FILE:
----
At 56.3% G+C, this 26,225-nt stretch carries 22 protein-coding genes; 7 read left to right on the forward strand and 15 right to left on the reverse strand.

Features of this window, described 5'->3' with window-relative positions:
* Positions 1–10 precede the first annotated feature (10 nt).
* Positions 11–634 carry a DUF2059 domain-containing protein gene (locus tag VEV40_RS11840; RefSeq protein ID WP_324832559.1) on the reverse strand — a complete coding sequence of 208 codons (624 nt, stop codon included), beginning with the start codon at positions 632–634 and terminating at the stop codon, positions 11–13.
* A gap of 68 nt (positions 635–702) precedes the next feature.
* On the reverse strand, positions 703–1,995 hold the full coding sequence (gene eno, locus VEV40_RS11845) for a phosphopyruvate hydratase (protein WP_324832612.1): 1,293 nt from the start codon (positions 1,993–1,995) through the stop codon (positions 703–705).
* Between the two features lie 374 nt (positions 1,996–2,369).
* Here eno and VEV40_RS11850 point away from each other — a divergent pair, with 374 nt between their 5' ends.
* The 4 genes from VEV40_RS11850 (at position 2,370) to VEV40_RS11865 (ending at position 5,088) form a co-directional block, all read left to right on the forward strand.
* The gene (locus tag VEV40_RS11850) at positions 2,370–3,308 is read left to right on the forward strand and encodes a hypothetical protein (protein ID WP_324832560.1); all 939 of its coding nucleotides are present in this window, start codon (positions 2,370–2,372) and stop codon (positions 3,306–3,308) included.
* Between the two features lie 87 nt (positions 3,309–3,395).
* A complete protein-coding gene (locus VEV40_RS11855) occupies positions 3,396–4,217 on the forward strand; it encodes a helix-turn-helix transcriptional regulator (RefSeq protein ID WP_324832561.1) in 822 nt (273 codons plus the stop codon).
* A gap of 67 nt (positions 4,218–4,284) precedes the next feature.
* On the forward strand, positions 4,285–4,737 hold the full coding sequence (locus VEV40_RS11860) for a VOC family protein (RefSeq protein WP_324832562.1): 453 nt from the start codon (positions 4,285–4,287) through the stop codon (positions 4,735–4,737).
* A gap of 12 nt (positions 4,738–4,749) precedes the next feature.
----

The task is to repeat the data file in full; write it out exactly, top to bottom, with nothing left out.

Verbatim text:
At 56.3% G+C, this 26,225-nt stretch carries 22 protein-coding genes; 7 read left to right on the forward strand and 15 right to left on the reverse strand.

Features of this window, described 5'->3' with window-relative positions:
* Positions 1–10 precede the first annotated feature (10 nt).
* Positions 11–634 carry a DUF2059 domain-containing protein gene (locus tag VEV40_RS11840; RefSeq protein ID WP_324832559.1) on the reverse strand — a complete coding sequence of 208 codons (624 nt, stop codon included), beginning with the start codon at positions 632–634 and terminating at the stop codon, positions 11–13.
* A gap of 68 nt (positions 635–702) precedes the next feature.
* On the reverse strand, positions 703–1,995 hold the full coding sequence (gene eno, locus VEV40_RS11845) for a phosphopyruvate hydratase (protein WP_324832612.1): 1,293 nt from the start codon (positions 1,993–1,995) through the stop codon (positions 703–705).
* Between the two features lie 374 nt (positions 1,996–2,369).
* Here eno and VEV40_RS11850 point away from each other — a divergent pair, with 374 nt between their 5' ends.
* The 4 genes from VEV40_RS11850 (at position 2,370) to VEV40_RS11865 (ending at position 5,088) form a co-directional block, all read left to right on the forward strand.
* The gene (locus tag VEV40_RS11850) at positions 2,370–3,308 is read left to right on the forward strand and encodes a hypothetical protein (protein ID WP_324832560.1); all 939 of its coding nucleotides are present in this window, start codon (positions 2,370–2,372) and stop codon (positions 3,306–3,308) included.
* Between the two features lie 87 nt (positions 3,309–3,395).
* A complete protein-coding gene (locus VEV40_RS11855) occupies positions 3,396–4,217 on the forward strand; it encodes a helix-turn-helix transcriptional regulator (RefSeq protein ID WP_324832561.1) in 822 nt (273 codons plus the stop codon).
* A gap of 67 nt (positions 4,218–4,284) precedes the next feature.
* On the forward strand, positions 4,285–4,737 hold the full coding sequence (locus VEV40_RS11860) for a VOC family protein (RefSeq protein WP_324832562.1): 453 nt from the start codon (positions 4,285–4,287) through the stop codon (positions 4,735–4,737).
* A gap of 12 nt (positions 4,738–4,749) precedes the next feature.